In a bid to gain access to Apple's popular iPhone, mobile industry newcomers Charter and Comcast reportedly agreed to somewhat onerous terms that require the cable giants to also sell iPad and Apple TV, some of which are offered with carrier subsidies.
Citing people familiar with the matter, CNBC reports Charter and Comcast agreed to Apple's stipulations in return for access to iPhone. The deal was inked some two years ago, months prior to the launch of Charter and Comcast's respective mobile virtual network operator (MVNO) services.
Comcast, which operates Xfinity Mobile, needs to sell a preset number of iPads at a subsidized cost, the report said. Along with a quota "in the thousands," the arrangement sees Comcast eat the difference between iPad's retail cost and the final subsidized rate.
For example, a 64GB iPad mini with cellular connectivity costs $492.99 through Comcast, while the same device sells for $529 on the online Apple store. Charter's Spectrum Mobile MVNO does not stock iPad mini, but a 6th generation cellular-enabled 9.7-inch iPad listed on the carrier's website carries a price tag commensurate with retail.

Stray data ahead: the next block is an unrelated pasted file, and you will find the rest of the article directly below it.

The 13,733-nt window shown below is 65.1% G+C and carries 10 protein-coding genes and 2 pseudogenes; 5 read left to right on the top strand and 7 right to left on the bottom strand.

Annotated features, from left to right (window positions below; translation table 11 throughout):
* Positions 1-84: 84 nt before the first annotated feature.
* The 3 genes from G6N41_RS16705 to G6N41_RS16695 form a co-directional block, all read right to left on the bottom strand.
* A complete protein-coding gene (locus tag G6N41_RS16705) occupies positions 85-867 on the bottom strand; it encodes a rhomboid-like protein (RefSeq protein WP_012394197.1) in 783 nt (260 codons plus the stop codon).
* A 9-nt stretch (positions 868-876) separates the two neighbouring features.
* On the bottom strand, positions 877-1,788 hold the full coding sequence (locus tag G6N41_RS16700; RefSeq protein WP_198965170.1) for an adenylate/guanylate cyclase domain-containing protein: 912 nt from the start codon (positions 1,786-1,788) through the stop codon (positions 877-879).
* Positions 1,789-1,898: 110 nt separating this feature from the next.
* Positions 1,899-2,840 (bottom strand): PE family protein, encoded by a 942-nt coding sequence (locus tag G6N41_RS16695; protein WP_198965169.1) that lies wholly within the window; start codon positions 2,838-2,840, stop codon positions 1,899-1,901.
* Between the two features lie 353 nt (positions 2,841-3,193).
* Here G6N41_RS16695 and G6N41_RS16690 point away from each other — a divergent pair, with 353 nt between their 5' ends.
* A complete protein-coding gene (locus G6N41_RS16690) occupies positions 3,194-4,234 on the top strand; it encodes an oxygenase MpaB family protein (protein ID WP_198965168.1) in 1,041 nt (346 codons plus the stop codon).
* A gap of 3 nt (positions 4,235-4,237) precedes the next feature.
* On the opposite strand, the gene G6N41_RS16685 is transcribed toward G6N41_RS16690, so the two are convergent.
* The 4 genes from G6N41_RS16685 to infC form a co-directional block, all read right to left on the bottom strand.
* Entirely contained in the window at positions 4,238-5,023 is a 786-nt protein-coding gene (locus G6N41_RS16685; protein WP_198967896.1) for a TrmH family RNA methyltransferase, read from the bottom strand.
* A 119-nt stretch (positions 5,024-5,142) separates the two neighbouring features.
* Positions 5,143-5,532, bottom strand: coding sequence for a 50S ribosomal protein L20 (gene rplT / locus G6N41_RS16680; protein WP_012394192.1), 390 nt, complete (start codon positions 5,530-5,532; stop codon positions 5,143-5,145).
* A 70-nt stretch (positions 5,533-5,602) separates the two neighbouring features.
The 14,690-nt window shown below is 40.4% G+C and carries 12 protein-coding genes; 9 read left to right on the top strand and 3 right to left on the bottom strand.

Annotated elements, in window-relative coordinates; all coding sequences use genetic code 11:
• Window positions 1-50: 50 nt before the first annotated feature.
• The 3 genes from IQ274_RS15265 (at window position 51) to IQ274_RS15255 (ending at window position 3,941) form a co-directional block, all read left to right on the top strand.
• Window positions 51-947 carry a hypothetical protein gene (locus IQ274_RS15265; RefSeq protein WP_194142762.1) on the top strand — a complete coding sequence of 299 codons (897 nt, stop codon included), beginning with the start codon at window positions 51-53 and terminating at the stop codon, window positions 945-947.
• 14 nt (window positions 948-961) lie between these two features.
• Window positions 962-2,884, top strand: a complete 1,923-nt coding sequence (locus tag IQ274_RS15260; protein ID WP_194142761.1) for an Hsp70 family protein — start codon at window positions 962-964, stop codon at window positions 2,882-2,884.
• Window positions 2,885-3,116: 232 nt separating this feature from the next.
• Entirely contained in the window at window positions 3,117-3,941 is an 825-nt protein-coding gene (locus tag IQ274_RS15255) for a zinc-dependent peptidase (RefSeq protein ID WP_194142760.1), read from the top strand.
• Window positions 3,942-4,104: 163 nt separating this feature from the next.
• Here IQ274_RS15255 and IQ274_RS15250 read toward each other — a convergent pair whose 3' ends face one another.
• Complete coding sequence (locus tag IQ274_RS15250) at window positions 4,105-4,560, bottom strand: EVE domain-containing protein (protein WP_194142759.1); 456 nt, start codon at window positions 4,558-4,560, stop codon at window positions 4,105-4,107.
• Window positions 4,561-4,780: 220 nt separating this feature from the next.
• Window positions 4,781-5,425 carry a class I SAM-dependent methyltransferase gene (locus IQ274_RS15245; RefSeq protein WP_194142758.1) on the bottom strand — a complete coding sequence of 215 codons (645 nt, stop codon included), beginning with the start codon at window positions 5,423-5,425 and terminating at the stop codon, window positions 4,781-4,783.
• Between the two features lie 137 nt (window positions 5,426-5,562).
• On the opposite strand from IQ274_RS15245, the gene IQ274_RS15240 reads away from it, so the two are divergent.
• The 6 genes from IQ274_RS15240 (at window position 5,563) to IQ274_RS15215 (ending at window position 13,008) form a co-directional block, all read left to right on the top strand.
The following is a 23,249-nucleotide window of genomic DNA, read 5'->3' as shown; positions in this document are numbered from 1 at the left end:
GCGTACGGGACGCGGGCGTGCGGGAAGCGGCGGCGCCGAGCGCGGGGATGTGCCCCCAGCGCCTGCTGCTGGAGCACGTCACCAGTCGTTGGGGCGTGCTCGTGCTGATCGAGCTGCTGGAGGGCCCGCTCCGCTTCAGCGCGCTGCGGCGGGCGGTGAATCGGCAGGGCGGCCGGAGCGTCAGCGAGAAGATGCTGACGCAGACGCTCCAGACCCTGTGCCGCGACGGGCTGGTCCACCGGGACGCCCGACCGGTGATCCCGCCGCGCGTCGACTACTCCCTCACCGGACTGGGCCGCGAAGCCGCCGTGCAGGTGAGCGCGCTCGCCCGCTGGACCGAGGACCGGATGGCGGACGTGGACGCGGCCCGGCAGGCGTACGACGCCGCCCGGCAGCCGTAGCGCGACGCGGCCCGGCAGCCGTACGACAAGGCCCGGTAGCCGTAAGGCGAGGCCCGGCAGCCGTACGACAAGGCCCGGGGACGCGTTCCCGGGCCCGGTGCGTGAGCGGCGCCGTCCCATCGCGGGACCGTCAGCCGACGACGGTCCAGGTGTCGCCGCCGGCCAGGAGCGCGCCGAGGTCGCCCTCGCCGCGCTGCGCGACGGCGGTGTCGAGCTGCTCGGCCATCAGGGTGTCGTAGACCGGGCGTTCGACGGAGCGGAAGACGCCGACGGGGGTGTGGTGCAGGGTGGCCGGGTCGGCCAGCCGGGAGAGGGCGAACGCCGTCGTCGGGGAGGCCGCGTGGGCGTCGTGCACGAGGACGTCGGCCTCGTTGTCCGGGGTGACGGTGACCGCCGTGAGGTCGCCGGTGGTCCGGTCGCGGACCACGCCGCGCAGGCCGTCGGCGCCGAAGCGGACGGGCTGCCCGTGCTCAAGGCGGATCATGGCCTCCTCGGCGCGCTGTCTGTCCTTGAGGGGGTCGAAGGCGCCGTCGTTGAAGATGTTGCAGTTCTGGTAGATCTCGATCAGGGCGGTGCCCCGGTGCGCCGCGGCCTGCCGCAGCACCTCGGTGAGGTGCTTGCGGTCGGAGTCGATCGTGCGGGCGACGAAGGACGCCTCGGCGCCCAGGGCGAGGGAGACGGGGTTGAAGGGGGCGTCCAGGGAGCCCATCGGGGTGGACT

While Apple reported strong iPad revenue for the first quarter of 2019, the deal with Comcast was made at a time when sales were slumping. The report suggests Apple added terms to Comcast's iPhone agreement in an attempt to goose sales of the then-struggling tablet line.
Details of Charter's iPhone arrangement could not be learned, but the company does provide customers the option to add a 32GB Apple TV to their existing Spectrum cable subscription for $7.50 a month. After doling out $180 over a 24-month period, customers can keep the Apple TV. Alternatively, subscribers can lease a Charter set-top box for the same monthly fee, but are not allowed to keep the device when the contract expires.
Sources say the deal has helped Charter become the largest third-party seller of Apple TV units.
Thanks to iPhone's mass appeal, Apple is able to leverage advantageous deals from the world's largest wireless carriers. In Japan, for example, market leader NTT DoCoMo reportedly promised a 40 percent quota to get its hands on iPhone after losing marketshare to competitors that had access to the popular handset. A similar scheme in Korea landed Apple in hot water with local antitrust authorities in 2018.